One of the most iconic moments from 2007’s The Simpsons Movie had the titular family’s home in danger of being destroyed with a wrecking ball until Homer selflessly jumps on it to cushion the blow. Thanks to the physics of cartoons, it worked and Homer saved the house and was his family’s hero. The joke was, of course, that Homer has such a fat belly that it was able to stop a 5,000 wrecking ball from smashing through his home. It was funny, at least to me, because it was so absurdly implausible.
When a television show gets a little long in the tooth, producers have a tendency to get a little desperate for content. So when a show like MythBusters, which revolves around proving or disproving urban legends and myths, reaches fourteen seasons the list of myths that make for good TV starts to get a little short. And that’s how we get here, watching a, episode where the entertainingly nerdy hosts Adam Savage and Jamie Hyneman try to prove or disprove the physics of a cartoon.
In typical MythBusters fashion, Adam and Jamie break down the myth, apply some math to it, and figure out the best way to replicate its conditions in order to observe the results. In this case it meant creating a life-sized replica of Homer and literally putting him in the path of a 5,000 pound ball. Luckily Adam and Jamie are two of the entertainment industry’s best special effects maestros. After building Homer’s body to scale, they turned to special effects whiz Merrick Cheney from Mechinations to help reproduce Homer’s instantly recognizable head.
Take a look at the MythBusters’ Simpsons episode trailer:
Adam and Jamie wanted to make a flexible, rubber head rather than a 3D printed one, so Cheney created a digital file of Homer’s head, scaled it to size and ran it through Magics software from Materialise.
Magics is an STL editing and optimization program that allows users to instantly orientate 3D models in the optimal printing position, or organically divide a larger object into smaller parts that would then be assembled. The STL can then be sent to a waiting 3D printer or, in the case of Homer’s noggin, a CNC machine that will tool a mold that Adam and Jamie can fill with a flexible rubber material.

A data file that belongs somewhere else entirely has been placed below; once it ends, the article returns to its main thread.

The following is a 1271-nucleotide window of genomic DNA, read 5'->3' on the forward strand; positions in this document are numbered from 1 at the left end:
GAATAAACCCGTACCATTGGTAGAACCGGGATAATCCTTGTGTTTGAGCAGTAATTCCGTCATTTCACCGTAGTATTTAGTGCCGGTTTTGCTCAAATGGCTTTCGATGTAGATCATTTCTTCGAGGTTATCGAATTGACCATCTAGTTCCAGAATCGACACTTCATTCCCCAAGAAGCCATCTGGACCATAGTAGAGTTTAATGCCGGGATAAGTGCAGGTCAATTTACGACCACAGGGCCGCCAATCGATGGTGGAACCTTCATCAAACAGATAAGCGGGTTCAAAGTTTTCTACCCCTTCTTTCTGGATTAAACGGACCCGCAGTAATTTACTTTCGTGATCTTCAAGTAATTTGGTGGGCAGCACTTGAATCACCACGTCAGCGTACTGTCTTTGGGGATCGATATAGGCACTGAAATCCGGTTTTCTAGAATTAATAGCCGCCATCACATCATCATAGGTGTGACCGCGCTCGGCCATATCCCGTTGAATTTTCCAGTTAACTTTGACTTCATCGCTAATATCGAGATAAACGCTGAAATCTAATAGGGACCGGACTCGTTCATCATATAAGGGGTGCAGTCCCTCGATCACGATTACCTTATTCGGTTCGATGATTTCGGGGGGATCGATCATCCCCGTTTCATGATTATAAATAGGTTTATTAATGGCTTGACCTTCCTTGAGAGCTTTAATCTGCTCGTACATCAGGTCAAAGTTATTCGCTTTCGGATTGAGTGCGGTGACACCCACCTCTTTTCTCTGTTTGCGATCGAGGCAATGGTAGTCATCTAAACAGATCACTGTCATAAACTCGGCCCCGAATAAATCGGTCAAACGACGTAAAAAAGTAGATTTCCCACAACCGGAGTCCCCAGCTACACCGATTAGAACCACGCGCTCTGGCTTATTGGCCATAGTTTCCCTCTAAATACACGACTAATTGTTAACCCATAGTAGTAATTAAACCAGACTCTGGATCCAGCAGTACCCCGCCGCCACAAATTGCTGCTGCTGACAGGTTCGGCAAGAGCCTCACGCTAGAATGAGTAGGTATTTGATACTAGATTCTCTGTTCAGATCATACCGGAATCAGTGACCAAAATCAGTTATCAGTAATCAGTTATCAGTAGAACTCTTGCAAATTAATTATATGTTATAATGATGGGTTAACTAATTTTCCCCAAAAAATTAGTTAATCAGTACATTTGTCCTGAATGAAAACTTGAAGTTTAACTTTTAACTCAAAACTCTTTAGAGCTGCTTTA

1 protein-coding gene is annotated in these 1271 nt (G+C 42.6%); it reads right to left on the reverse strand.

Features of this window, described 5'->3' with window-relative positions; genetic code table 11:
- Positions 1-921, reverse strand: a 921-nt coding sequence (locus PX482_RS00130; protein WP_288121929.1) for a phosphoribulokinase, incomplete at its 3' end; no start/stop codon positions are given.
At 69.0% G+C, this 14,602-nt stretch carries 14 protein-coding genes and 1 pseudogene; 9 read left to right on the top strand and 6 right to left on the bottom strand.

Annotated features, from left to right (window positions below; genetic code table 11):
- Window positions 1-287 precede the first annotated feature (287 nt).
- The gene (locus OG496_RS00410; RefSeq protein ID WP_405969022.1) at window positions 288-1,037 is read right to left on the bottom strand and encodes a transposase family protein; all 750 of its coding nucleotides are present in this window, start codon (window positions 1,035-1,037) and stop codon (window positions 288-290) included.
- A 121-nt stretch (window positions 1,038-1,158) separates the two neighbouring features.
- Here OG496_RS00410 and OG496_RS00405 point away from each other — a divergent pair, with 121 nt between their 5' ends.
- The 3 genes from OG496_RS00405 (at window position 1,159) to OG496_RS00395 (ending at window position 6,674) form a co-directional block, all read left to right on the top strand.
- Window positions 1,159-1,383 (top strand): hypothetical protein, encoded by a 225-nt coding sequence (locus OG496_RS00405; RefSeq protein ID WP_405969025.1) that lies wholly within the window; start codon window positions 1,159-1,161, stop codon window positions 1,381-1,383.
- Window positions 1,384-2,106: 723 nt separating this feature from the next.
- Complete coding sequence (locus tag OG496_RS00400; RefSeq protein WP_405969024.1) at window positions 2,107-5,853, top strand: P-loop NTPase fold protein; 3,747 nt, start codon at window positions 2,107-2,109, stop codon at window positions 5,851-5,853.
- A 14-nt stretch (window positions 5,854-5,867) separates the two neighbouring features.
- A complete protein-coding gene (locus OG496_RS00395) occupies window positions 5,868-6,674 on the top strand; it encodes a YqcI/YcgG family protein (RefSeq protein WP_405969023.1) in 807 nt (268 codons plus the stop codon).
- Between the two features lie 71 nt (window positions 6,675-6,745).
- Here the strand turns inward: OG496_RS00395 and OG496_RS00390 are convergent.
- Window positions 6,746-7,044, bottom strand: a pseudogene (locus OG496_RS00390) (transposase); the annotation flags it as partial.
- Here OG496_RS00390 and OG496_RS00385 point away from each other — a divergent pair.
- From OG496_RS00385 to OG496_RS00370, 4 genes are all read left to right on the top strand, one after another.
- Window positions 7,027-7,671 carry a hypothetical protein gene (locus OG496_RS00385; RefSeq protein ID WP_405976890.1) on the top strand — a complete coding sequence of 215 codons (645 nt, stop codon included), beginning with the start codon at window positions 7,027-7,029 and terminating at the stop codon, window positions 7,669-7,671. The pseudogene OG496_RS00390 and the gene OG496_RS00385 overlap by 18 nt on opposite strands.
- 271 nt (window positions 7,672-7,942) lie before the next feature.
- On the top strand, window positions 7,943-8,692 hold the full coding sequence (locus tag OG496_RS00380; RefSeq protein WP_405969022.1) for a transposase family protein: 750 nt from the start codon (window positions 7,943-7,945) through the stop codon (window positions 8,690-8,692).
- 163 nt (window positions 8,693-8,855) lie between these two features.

“The great thing about Magics is that it can fix big STL files. All tools in Magics were useful for making the mold. You can clean up your file to get watertight data that can be used for 3D Printing or send your fixed files to a CNC milling machine,” Cheney explained to Materialise.
In order to produce Homer’s head at a large enough size to fit his body Cheney needed to divide the mold’s STL file into eight individual parts. Once he had milled all eight of them, he assembled the full mold and passed it back to Adam and Jamie to complete Homer’s hilariously massive head. The piece created from the mold was coated with a Simpsons-yellow latex coating and filled with the quick drying rubber, then had the final details painted on.
As you can see, the fat Homer body did in fact save the replica house from being smashed by the 5,000 pound wrecking ball. Although the fake house took some damage, it didn’t take as much as the control house that they tested without Homer, so Adam and Jamie declared it “Plausible.” You can see the final impact in slow motion below. And if you saw the Simpsons episode of MythBusters you can tell us what you thought of their science in our MythBusters Builds a Life Size Homer forum at 3DPB.com.
You May Also Like
3D Printing Awakens Renewed Interest in Polymeric Heart Valves for Patient-Specific Treatment
Authors Charles D. Resor and Deepak L Batte review the recent work of André R. Studart and his co-researchers in creating artificial heart valves via 3D printing. Their findings are...
3D Printing News Briefs: July 19, 2019
We’ve got a new partnership to tell you about in today’s 3D Printing News Briefs, followed by a software update and some news about 3D printing in the hospital. FIT...
Fortify Closes $10M Series A Funding Led by Accel
Fortify, known for their next-generation composites and Digital Composite Technology (DCM), has just completed a $10M Series A funding led by Accel. The Boston-headquartered additive manufacturing startup also received funding...
Researchers Rely on 3D Printed Models & Surgical Guides for Pediatric Orthopedic Surgery
Medical researchers and orthopedic surgeons in Taiwan at Kaohsiung Veterans General Hospital continue to explore better ways to heal bones and manage defects, with their findings outlined in the recently...
View our broad assortment of in house and third party products.